- The Environmental Protection Agency (EPA) has provided $365,000 through its Trash Free Waters initiative to seven community projects aimed at keeping plastic out of waterways in New York and New Jersey, as reported by Plastics News.
- Funding was awarded through a competitive grant process by the New England Interstate Water Pollution Control Commission.
- New York City's Department of Environmental Protection (DEP), the Product Stewardship Institute, the North Hudson Sewerage Authority, the Hudson River Foundation/NY-NJ Harbor & Estuary Program, Cafeteria Culture, the Bronx River Alliance and the Clean Water Fund were all grant recipients.
According to the EPA, the current amount of marine plastic waste is expected to double by 2025. A recent study by NY/NJ Baykeeper found at least 165 million plastic particles could currently be floating in the regional harbor estuary between the two states. The Trash Free Waters initiative aims to reduce the volume of plastic in marine environments with the goal of as little waste as possible entering U.S. waterways within 10 years.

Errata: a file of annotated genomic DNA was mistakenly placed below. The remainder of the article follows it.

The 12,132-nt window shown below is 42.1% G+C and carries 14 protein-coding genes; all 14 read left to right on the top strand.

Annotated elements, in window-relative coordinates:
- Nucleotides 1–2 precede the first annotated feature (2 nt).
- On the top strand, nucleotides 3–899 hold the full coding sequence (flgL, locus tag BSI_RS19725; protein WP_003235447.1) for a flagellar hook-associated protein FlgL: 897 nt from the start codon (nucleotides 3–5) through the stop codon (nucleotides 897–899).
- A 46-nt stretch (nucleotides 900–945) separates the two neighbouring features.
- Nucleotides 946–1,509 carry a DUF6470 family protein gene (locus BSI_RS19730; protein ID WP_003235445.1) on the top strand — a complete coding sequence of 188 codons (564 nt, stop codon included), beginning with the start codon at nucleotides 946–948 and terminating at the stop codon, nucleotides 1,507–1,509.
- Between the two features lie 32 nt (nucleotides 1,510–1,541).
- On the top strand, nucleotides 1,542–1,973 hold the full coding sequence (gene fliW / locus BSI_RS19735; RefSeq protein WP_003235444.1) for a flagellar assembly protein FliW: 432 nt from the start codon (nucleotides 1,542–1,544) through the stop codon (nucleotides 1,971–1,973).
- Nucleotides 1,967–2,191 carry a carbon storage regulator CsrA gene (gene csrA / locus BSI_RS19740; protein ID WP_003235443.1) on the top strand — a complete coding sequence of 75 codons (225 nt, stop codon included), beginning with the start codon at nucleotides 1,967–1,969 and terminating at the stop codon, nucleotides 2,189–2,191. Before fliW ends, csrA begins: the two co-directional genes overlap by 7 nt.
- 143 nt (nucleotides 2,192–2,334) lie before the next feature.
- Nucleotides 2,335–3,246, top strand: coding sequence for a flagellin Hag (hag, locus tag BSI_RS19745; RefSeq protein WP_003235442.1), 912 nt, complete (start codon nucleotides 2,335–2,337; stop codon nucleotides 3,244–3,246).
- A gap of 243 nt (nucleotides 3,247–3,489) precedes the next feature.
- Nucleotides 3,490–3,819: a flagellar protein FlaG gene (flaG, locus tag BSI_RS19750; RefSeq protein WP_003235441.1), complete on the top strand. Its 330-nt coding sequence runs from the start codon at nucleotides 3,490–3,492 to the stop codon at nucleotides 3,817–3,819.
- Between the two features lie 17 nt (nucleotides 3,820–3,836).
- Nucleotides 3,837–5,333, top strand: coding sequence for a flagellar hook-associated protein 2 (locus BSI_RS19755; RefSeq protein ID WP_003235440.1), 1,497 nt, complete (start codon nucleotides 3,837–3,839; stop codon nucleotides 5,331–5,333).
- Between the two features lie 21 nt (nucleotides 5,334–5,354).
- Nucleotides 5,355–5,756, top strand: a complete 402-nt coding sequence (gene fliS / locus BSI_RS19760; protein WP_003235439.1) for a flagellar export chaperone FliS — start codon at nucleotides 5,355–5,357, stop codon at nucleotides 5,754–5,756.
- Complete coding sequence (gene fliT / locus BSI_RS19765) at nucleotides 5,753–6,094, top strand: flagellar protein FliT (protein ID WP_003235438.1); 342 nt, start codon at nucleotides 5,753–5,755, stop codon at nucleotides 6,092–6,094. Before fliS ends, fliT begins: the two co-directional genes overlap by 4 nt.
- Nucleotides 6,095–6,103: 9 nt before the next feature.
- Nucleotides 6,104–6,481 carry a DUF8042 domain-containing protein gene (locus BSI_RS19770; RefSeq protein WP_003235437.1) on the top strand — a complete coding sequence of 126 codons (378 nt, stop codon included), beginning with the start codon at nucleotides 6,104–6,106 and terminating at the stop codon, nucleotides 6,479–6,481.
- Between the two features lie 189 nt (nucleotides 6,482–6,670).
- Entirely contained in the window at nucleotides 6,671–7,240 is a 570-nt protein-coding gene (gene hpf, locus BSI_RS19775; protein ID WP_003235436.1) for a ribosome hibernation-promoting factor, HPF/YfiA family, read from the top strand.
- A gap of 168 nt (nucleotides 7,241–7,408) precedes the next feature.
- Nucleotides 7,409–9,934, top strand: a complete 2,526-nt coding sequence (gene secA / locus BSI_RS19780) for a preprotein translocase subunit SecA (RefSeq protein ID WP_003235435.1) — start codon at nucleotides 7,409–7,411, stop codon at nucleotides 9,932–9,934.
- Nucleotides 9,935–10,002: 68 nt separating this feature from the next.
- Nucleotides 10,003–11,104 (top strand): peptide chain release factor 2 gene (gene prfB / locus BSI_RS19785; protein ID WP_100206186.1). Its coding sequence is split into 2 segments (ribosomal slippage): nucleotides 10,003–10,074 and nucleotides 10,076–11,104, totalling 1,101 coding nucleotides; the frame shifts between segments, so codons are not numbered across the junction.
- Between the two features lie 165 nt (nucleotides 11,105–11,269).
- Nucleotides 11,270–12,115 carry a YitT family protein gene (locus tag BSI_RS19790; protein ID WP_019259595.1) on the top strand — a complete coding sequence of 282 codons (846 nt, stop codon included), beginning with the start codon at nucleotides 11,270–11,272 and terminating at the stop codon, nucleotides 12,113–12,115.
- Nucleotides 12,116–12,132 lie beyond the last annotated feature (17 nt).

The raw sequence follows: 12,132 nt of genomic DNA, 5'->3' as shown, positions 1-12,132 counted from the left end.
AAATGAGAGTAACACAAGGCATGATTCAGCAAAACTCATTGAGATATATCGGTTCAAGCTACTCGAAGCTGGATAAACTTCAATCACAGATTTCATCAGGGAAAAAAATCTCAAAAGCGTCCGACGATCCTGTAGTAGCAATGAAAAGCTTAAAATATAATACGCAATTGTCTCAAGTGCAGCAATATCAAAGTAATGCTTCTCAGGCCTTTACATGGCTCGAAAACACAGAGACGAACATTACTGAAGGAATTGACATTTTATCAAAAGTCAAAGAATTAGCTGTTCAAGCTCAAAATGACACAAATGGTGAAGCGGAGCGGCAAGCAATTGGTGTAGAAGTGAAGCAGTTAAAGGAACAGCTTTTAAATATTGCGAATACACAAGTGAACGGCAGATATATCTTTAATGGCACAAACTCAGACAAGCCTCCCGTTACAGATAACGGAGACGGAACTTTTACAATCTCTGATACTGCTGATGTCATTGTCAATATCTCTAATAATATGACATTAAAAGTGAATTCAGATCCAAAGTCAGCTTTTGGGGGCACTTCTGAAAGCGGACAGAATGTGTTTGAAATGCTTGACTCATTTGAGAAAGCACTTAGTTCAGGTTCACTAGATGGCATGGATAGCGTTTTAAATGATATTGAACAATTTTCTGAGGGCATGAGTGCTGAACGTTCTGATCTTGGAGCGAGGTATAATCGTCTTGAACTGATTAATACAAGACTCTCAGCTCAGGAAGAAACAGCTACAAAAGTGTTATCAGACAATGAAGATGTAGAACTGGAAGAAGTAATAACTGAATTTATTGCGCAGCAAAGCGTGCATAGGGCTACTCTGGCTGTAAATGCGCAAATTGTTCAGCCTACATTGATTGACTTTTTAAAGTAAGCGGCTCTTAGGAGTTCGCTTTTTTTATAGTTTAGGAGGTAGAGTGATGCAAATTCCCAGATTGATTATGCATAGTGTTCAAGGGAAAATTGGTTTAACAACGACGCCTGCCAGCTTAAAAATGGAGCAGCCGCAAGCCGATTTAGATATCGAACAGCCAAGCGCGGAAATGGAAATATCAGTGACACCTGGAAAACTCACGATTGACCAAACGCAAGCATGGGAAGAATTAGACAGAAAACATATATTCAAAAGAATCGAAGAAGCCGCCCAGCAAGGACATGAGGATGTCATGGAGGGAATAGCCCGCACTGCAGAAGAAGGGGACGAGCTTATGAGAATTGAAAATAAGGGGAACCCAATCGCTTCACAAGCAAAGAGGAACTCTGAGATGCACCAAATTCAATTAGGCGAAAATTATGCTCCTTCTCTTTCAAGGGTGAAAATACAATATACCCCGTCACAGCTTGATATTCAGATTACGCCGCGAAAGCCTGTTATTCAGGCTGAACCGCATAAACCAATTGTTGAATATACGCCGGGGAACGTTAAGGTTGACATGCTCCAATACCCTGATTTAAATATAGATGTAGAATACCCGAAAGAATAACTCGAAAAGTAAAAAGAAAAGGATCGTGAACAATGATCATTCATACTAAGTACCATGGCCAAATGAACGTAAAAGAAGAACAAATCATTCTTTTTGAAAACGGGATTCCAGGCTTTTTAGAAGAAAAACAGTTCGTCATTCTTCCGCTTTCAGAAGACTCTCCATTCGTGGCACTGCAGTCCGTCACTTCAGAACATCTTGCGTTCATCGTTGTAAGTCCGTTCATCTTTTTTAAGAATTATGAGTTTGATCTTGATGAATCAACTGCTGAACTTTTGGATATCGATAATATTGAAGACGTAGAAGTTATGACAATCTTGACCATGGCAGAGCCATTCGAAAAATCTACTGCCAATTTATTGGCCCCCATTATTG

The largest award was nearly $68,000 to the Hudson River Foundation/NY-NJ Harbor and Estuary Program for data collection around litter and a community outreach program to encourage reduction. The New York City program Cafeteria Culture followed with $60,000 for a student-led education and outreach program around litter in select low-income neighborhoods. Other projects will tackle litter in rivers, packaging waste and catch basin retrofitting.
New clean-up technology often gets the most attention when it comes to marine plastic, but source prevention is seen as even more important in many cases. Littering accounts for a sizable portion of this material and overall community recycling education may help reduce that. In an interesting connection, the funding for DEP will also be used to promote New York's upcoming fee on single-use bags.